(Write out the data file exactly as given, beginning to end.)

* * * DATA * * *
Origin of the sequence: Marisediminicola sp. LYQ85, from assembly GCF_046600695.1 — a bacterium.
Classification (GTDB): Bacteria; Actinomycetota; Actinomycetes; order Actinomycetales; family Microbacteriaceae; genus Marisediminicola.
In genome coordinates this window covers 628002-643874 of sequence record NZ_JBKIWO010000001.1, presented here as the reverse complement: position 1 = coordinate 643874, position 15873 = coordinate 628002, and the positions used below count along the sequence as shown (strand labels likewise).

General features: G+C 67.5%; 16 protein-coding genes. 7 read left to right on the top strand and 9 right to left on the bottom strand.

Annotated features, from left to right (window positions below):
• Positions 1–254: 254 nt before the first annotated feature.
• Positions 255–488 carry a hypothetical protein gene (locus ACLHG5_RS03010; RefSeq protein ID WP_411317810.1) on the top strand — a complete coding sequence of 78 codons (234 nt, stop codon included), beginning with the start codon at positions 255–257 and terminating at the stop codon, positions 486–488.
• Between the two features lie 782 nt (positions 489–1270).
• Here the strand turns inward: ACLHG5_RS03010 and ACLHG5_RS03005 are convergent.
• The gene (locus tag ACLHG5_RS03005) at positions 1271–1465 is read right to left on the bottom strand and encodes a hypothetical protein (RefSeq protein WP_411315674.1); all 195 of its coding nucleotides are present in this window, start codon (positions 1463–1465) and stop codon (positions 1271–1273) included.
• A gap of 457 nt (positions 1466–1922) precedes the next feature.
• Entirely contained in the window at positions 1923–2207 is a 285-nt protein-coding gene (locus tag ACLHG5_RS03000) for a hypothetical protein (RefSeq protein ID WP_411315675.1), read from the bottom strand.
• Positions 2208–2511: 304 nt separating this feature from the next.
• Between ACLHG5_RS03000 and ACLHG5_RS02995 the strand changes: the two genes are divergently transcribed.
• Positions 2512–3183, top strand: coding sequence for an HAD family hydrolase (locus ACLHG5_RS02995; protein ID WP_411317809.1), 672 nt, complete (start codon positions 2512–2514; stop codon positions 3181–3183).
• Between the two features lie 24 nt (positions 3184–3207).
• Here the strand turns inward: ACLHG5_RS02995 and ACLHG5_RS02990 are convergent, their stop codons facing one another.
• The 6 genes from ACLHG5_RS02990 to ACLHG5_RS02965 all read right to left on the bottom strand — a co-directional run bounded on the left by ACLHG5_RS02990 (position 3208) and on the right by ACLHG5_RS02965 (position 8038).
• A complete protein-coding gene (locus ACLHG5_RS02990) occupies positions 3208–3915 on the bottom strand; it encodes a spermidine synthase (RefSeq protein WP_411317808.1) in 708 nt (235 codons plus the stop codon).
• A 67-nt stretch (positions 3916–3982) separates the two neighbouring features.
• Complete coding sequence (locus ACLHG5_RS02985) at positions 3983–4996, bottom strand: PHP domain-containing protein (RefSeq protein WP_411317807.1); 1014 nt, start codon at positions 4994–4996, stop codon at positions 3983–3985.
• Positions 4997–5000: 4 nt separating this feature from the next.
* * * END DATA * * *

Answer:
Origin of the sequence: Marisediminicola sp. LYQ85, from assembly GCF_046600695.1 — a bacterium.
Classification (GTDB): Bacteria; Actinomycetota; Actinomycetes; order Actinomycetales; family Microbacteriaceae; genus Marisediminicola.
In genome coordinates this window covers 628002-643874 of sequence record NZ_JBKIWO010000001.1, presented here as the reverse complement: position 1 = coordinate 643874, position 15873 = coordinate 628002, and the positions used below count along the sequence as shown (strand labels likewise).

General features: G+C 67.5%; 16 protein-coding genes. 7 read left to right on the top strand and 9 right to left on the bottom strand.

Annotated features, from left to right (window positions below):
• Positions 1–254: 254 nt before the first annotated feature.
• Positions 255–488 carry a hypothetical protein gene (locus ACLHG5_RS03010; RefSeq protein ID WP_411317810.1) on the top strand — a complete coding sequence of 78 codons (234 nt, stop codon included), beginning with the start codon at positions 255–257 and terminating at the stop codon, positions 486–488.
• Between the two features lie 782 nt (positions 489–1270).
• Here the strand turns inward: ACLHG5_RS03010 and ACLHG5_RS03005 are convergent.
• The gene (locus tag ACLHG5_RS03005) at positions 1271–1465 is read right to left on the bottom strand and encodes a hypothetical protein (RefSeq protein WP_411315674.1); all 195 of its coding nucleotides are present in this window, start codon (positions 1463–1465) and stop codon (positions 1271–1273) included.
• A gap of 457 nt (positions 1466–1922) precedes the next feature.
• Entirely contained in the window at positions 1923–2207 is a 285-nt protein-coding gene (locus tag ACLHG5_RS03000) for a hypothetical protein (RefSeq protein ID WP_411315675.1), read from the bottom strand.
• Positions 2208–2511: 304 nt separating this feature from the next.
• Between ACLHG5_RS03000 and ACLHG5_RS02995 the strand changes: the two genes are divergently transcribed.
• Positions 2512–3183, top strand: coding sequence for an HAD family hydrolase (locus ACLHG5_RS02995; protein ID WP_411317809.1), 672 nt, complete (start codon positions 2512–2514; stop codon positions 3181–3183).
• Between the two features lie 24 nt (positions 3184–3207).
• Here the strand turns inward: ACLHG5_RS02995 and ACLHG5_RS02990 are convergent, their stop codons facing one another.
• The 6 genes from ACLHG5_RS02990 to ACLHG5_RS02965 all read right to left on the bottom strand — a co-directional run bounded on the left by ACLHG5_RS02990 (position 3208) and on the right by ACLHG5_RS02965 (position 8038).
• A complete protein-coding gene (locus ACLHG5_RS02990) occupies positions 3208–3915 on the bottom strand; it encodes a spermidine synthase (RefSeq protein WP_411317808.1) in 708 nt (235 codons plus the stop codon).
• A 67-nt stretch (positions 3916–3982) separates the two neighbouring features.
• Complete coding sequence (locus ACLHG5_RS02985) at positions 3983–4996, bottom strand: PHP domain-containing protein (RefSeq protein WP_411317807.1); 1014 nt, start codon at positions 4994–4996, stop codon at positions 3983–3985.
• Positions 4997–5000: 4 nt separating this feature from the next.